This is not to say that everything was rosy in these economies before the crisis. Each of these countries suffered from overly restrictive work laws, overly generous benefit systems, and a ton of corruption that gums up the works long before the debt bubble. All of this slows any sort of restructuring that is the natural outcome of a debt-fueled boom.

The transfer of the debt responsibility, from the banks to the government (and ultimately the general taxpayer and worker) is simply icing on the cake.

Now that the Italians have opened Pandora’s Box, releasing all the potential evils associated with telling the Troika where they can stick their debt repayment and austerity measures, pundits around the world are calling for calamity and chaos.

Maybe.

Or perhaps we get a domino effect where Italian, Spanish and Greek citizens instruct their politicians to develop a better plan. Instead of paying back the debt incurred by their banks in the lending frenzy, there could be a plan to simply wipe the slate clean.

If such a dramatic move was made in conjunction with opening up employment markets and reforming benefit plans, there’s a chance these countries could finally get up off the mat and start making economic progress.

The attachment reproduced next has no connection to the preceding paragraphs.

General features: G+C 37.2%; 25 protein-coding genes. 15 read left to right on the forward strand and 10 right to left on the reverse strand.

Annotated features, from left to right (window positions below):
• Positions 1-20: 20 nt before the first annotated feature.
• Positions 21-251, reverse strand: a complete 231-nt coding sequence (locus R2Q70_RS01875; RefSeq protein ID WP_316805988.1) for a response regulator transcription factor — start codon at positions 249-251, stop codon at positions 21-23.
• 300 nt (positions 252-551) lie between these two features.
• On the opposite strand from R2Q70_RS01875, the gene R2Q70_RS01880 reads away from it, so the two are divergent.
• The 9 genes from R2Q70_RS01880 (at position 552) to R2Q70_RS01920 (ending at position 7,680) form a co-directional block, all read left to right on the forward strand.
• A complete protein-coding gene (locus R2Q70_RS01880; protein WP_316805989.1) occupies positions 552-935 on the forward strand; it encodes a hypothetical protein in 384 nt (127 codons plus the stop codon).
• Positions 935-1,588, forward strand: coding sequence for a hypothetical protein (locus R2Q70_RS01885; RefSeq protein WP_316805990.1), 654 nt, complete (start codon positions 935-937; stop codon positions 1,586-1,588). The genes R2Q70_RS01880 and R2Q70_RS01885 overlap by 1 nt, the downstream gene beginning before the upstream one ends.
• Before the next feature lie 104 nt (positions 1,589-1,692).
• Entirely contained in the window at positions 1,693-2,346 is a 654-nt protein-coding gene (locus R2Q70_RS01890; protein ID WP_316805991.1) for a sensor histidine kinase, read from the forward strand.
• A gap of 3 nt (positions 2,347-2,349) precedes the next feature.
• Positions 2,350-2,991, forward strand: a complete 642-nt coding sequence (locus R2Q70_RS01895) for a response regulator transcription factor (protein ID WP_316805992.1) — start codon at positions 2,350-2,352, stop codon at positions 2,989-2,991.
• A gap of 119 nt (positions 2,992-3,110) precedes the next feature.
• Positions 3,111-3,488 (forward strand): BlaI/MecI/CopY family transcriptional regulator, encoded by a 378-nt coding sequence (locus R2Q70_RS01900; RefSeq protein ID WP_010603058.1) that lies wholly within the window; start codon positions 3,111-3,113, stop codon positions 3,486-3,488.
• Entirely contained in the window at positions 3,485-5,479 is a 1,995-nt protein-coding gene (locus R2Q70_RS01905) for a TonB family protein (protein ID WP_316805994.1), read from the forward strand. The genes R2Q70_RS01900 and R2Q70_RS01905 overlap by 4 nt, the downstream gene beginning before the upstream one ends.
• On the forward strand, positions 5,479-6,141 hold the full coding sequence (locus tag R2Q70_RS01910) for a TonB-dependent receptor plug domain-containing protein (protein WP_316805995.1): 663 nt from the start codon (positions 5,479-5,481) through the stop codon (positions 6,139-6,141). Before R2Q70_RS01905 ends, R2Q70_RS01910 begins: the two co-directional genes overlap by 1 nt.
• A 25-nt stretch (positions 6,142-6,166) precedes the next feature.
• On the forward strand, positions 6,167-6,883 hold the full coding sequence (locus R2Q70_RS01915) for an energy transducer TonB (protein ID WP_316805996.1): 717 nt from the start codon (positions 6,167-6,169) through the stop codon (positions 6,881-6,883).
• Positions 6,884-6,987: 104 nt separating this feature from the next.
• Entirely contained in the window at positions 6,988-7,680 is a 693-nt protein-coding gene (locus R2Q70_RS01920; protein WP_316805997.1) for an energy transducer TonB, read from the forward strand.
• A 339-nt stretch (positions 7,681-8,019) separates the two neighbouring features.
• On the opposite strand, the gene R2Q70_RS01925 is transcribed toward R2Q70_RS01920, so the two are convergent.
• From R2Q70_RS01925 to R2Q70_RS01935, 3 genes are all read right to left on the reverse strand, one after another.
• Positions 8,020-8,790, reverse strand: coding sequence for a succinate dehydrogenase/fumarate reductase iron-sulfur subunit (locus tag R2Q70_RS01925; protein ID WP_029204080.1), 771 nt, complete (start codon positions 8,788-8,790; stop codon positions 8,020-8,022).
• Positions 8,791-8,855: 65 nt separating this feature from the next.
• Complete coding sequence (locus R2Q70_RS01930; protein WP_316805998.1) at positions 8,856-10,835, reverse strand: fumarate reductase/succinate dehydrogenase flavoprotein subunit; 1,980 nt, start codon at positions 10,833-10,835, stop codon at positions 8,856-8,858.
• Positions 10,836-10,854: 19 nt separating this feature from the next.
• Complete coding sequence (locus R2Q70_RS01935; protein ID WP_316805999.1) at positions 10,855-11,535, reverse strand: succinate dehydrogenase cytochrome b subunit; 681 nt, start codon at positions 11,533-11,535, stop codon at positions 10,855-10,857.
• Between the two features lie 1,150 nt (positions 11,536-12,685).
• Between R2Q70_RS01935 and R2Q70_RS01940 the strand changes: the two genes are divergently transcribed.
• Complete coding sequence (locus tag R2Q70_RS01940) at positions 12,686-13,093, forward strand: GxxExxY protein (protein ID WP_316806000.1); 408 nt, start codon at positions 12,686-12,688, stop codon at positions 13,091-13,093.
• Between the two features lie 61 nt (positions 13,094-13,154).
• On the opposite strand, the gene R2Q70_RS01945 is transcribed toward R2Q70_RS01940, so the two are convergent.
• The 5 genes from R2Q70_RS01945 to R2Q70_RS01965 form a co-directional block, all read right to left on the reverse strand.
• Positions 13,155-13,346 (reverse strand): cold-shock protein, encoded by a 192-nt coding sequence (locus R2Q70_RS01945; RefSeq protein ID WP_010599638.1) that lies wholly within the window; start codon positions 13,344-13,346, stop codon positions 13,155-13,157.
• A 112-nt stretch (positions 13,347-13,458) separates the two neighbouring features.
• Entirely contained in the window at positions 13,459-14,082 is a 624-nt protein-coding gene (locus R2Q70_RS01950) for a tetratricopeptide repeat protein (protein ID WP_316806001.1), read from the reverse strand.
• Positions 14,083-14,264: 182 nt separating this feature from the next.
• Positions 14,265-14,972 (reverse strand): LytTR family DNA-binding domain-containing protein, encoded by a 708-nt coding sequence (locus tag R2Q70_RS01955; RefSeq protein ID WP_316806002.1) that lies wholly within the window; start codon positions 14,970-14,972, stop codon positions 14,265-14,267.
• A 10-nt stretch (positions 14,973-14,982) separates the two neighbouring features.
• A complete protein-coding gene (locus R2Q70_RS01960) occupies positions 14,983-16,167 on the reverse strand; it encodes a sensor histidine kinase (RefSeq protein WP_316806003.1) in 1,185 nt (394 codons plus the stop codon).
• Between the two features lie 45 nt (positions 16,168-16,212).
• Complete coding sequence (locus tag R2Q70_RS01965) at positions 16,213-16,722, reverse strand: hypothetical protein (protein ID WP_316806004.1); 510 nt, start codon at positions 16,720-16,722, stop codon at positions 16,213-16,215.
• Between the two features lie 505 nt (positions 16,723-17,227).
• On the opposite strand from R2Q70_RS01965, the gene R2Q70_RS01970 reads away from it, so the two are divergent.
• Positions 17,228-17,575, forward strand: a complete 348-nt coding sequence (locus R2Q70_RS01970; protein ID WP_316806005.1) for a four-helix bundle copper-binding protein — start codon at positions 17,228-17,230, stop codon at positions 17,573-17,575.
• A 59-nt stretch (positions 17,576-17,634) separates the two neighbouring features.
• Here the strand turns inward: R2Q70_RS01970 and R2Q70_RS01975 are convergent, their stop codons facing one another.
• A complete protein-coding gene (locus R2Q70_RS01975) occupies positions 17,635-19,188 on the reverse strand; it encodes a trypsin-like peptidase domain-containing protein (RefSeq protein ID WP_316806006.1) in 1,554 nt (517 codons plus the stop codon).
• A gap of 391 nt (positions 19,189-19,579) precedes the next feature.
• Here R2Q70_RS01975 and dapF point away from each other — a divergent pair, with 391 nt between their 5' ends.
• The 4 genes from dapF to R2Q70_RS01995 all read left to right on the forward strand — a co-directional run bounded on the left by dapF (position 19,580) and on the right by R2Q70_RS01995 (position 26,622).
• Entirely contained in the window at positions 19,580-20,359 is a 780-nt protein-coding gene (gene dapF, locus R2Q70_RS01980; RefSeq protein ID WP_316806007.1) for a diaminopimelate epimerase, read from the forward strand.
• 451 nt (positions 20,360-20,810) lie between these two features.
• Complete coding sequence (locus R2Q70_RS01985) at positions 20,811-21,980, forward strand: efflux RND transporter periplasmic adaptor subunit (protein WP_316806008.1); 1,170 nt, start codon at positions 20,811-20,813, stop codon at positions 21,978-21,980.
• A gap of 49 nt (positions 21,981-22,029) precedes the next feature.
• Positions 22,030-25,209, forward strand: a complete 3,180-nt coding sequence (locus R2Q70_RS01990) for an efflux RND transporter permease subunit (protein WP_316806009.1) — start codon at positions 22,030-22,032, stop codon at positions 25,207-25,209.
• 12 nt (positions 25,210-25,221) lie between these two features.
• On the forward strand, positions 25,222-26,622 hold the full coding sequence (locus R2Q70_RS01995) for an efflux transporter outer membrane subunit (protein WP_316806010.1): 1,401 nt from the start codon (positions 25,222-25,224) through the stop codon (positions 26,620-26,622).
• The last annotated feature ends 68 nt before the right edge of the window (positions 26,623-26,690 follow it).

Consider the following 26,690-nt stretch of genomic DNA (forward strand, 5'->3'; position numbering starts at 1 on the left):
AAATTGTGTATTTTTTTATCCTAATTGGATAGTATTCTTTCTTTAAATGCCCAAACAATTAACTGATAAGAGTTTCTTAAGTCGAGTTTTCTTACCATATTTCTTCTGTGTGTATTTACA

Until then, we expect their elections to get a lot more interesting. Maybe in the next go round the Italians could bring back the porn stars that previously ran for office. That always made for lively debate!

In the meantime, expect the populations of the other Club Med countries to take notice that the Italians have finally taken a stand for the little guy. This small pinhole in the dam of the Troika could eventually be what starts the flood, where consumers, tax payers and workers finally say, “Enough!” and demand a different approach.

This would upend the plans of the ECB, Germany and France, and send shockwaves through the markets of the world. The incredible change in the markets on the night of the Italian elections, from up by several percentage points to negative, shows just how volatile the reactions can be.

This is what we have warned about… be cautious, change is coming!

Rodney

 

 

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About Author

Rodney Johnson works closely with Harry Dent to study how people spend their money as they go through predictable stages of life, how that spending drives our economy and how you can use this information to invest successfully in any market. Rodney began his career in financial services on Wall Street in the 1980s with Thomson McKinnon and then Prudential Securities. He started working on projects with Harry in the mid-1990s. He’s a regular guest on several radio programs such as America’s Wealth Management, Savvy Investor Radio, and has been featured on CNBC, Fox News and Fox Business’s “America’s Nightly Scorecard, where he discusses economic trends ranging from the price of oil to the direction of the U.S. economy. He holds degrees from Georgetown University and Southern Methodist University.